Вы находитесь на странице: 1из 30

Lymphomas

Mona Lisa U. Pua, RN


UST Graduate School
Overvie w

 Neoplasms of cells of lymphoid origin


 Usu. Start in lymph nodes
 Classified according to the degree of cell
differetation and origin of the
predominant malignant cell
 Classified as Hodgkin’s or Non-Hodgkin’s
Ho dgkin’s
Di sease

 Rare malignancy that has an impressive cure


rate
 Men > women
 2 peaks of incidence: early 20’s and after 50
years old
 Has a familial pattern
 Common in patients receiving chronic
immunosuppresive therapy
Th e Lym phatic Syst em
 Consists of two semi-independent parts
 Lymphatic vessels
 Lymphoid tissues and organs
 Lymphatic system functions
 Transport fluids back to the blood
 Play essential roles in body defense and
resistance to disease
Lym phatic
Ch ara cterist ic s
 Lymph – excess tissue fluid carried by
lymphatic vessels
 Properties of lymphatic vessels
 One way system toward the heart
 No pump
 Lymph moves toward the heart
 Milking action of skeletal muscle
 Rhythmic contraction of smooth muscle in vessel
walls
Lym phatic Ve sse ls

 Lymph Capillaries
 Walls overlap to form flap-like minivalves
 Fluid leaks into lymph capillaries
 Capillaries are anchored to connective
tissue by filaments
 Higher pressure on the inside closes
minivalves
Lym phatic Ve sse ls

Figure 12.2
Lymphat ic Vessel s

 Lymphatic
collecting vessels
 Collects lymph from
lymph capillaries
 Carries lymph to
and away from
lymph nodes

Figure 12.1
Lymphat ic Vessel s

 Lymphatic
collecting vessels
(continued)
 Returns fluid to
circulatory veins
near the heart
 Right lymphatic duct
 Thoracic duct

Figure 12.1
Lym ph

 Materials returned to the blood


 Water
 Blood cells
 Proteins
Lym ph

 Harmful materials that enter lymph


vessels
 Bacteria
 Viruses
 Cancer cells
 Cell debris
Lymph Nodes

Figure 12.3
Lym ph No de Str uctu re
 Most are kidney-shaped, less than 1 inch
long
 Cortex
 Outer part
 Contains follicles – collections of
lymphocytes
 Medulla
 Inner part
 Contains phagocytic macrophages
Lym ph No de Str uctu re

Figure 12.4
Flo w o f L ym ph Through
Nodes
 Lymph enters the convex side through
afferent lymphatic vessels
 Lymph flows through a number of
sinuses inside the node
 Lymph exits through efferent lymphatic
vessels
 Fewer efferent than afferent vessels
causes flow to be slowed
Mal ignant Lymp hom a
Heredity, exposure to carcinogens, Epstein-Barr Virus Infection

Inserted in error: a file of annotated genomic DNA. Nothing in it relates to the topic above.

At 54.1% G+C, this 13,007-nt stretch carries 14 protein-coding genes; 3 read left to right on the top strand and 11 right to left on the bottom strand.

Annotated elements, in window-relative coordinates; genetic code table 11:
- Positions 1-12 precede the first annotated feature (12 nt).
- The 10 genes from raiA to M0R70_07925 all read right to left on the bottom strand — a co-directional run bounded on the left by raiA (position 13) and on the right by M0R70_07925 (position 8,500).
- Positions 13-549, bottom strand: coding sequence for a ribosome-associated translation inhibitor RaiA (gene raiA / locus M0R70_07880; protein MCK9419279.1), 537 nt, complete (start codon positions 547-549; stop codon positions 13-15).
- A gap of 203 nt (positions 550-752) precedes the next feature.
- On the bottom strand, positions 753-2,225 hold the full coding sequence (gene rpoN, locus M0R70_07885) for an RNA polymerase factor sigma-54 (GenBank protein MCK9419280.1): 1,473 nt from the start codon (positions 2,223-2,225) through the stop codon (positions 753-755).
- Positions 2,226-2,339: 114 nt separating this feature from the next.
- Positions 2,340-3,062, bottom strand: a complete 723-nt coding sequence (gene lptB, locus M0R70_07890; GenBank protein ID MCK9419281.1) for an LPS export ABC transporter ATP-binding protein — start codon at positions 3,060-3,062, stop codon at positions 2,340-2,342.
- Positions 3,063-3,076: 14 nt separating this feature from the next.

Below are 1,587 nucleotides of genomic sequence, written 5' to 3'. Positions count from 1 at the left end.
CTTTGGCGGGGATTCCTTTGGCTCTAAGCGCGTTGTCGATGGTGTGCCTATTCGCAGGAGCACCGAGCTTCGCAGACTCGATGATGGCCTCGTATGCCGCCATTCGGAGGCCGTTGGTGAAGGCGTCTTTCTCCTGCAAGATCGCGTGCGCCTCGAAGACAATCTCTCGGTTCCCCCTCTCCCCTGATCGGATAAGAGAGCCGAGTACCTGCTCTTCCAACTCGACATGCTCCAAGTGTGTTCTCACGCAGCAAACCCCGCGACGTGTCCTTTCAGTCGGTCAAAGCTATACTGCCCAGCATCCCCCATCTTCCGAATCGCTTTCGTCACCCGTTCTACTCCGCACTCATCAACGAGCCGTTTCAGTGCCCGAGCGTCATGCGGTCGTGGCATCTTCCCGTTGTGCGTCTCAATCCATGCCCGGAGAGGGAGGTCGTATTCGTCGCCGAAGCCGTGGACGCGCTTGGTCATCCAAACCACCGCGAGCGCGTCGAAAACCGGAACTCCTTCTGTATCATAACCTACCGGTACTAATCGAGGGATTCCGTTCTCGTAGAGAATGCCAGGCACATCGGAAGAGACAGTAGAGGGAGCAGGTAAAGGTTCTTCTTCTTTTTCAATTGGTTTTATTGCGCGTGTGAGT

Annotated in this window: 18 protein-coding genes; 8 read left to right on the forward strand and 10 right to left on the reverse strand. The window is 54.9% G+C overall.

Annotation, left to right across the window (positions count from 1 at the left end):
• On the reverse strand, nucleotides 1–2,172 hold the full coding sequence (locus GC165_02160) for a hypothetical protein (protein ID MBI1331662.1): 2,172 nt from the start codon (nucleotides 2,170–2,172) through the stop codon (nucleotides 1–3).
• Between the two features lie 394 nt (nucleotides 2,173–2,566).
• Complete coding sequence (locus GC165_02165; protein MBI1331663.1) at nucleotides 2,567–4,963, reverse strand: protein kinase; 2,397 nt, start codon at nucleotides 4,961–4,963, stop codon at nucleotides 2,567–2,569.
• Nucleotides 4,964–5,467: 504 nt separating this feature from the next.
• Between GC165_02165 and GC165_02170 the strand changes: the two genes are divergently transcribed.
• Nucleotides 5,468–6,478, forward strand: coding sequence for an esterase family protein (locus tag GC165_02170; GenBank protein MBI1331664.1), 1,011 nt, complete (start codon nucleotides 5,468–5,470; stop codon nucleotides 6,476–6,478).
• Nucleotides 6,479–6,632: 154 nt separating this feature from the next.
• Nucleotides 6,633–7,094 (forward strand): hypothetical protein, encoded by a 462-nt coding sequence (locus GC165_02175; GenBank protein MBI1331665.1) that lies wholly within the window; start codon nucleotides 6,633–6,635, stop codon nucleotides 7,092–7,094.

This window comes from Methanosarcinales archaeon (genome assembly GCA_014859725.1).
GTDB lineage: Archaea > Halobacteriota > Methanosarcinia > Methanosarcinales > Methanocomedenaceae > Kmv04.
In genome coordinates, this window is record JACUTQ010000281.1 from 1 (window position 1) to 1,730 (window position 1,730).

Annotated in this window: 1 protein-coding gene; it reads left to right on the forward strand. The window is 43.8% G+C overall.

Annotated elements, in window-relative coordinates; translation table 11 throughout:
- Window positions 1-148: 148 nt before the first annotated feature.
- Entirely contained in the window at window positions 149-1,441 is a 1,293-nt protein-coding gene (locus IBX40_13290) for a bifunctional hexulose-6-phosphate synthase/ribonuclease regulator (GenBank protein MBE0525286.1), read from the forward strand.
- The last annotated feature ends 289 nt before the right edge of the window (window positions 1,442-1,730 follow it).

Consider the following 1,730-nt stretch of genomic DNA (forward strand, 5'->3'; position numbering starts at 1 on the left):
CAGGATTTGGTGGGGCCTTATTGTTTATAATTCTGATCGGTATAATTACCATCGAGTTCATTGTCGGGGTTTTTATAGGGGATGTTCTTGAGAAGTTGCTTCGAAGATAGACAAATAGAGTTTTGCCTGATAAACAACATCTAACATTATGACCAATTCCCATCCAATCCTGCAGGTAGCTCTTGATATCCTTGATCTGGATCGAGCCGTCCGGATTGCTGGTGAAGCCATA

Mutation of proto-oncogens / disruption of tumor suppressor genes

Cell transformation

Transformed cell release Transformed cell release


cytokines of growth factors

Accumulation of Proliferation of
inflammatory cells malignant and non-
malignant lymph
cells

B
Painless enlargement of one or more lymph
nodes on one side of the neck

Impaired lymph flow from serous cavity or Pleural


erosion of tumor into the pleural cavity Effusion

Mediastinal mass Compress trachea Dyspnea

B Hepatic involvement or
Jaundice
bile duct obstruction

Splenomegaly/ retroperitoneal adenopathy Abdominal pain

Bone pain
Skeletal Involvement
Suppression of Dec. RBC, C
hematopoiesis WBC, PLT

Unknown
Pruritus; Pain after drinking alcohol Anemia
cause
C

Delayed cutaneous Impaired T Lymphocyte


hypersensitivity Function

Catabolic effect of tumor on body Inc. Susceptibility to


metabolism and selective trapping of opportunistic Infection
nutrients by rapidly growing tumor cells

B symptoms:
Tumor cell
Act on satiety Fever, night
secrete
center in sweats,
cachectin
B hypothalamus
Cachexia,
Macrophage weakness,
Supress Fatty acids not unintentional
secrete TNF
synthesis of released from wt. loss of >
lipoprotein lipoproteins 10%
lipase

Endogenous Acts on
pyrogen hypothalamus
Ho dgkin ’s Dise ase
 Unicentric in origin; initiates in a single
node
 Malignant cell is the Reed-Sternberg cell
(gigantic tumor cell that is
morphologically unique and of immature
lymphoid origin)
 Cause: Unknown, probably EBV infection
An n Ar bor St agin g
Syst em
 I- single lymph node region or a single
extralymphatic organ or site
 II- 2 or more lymph node regions on the same side
of the diaphragm or localized involvement of an
extralymphatic organ or site
 III- both sides of the diaphragm or localized
involvement of extralymphatic organ or site or
spleen or both
 IV- disseminated involvement of 1 or more
extralymphatic organs with or without associated
lymph node involvement
No n-Hodgkin ’s
Lym phoma
 Multicentric in origin and spread early to
various tissues of the body esp. liver, spleen,
bone marrow
 3x more frequent than hodgkins
 May originate from T cells, B cells and
lymphocytes
 B symptoms are less common
 More frequent involvement of GI, liver, testes
and bone marrow
 Less involvement of mediastinum
Nu rsin g Pr oble ms

 Increased Risk for infection


 Anemia
 Alteration in Nutrition: Deficiency
Journ als

Alterations to the Lymphatic System in


Hogkin’s Disease

Gerard P. Boe, PhD


Executive Director, American Medical
Technologists’ Institute for Education (AMTIE)
Hodgki n’ s Lymp hom a
di ffers from Non-
Hodgki n’ s Lymp hom a i n:
 Predictable contiguous spread from one
chain of lymph node groups to another
 Presence of the Hodgkin/Reed Sternberg
Cell
 Cells other than lymphocytes may be
present in the lymph nodes
 Never exhibits a leukemia phase
Cha nge s t hat occur in
lymphat ic sy stem in
Hodgki n’ s Di seas e:
 Anatomic= enlarged spleen and lymph
nodes
 Histiologic= fibrosis, depletion of
lymphocytes, increase eosinophils and
large reed-sternberg or hodgkins cells.
 Immune Function= Impaired cellular
immunity, usually normal humoral
immunity

Оценить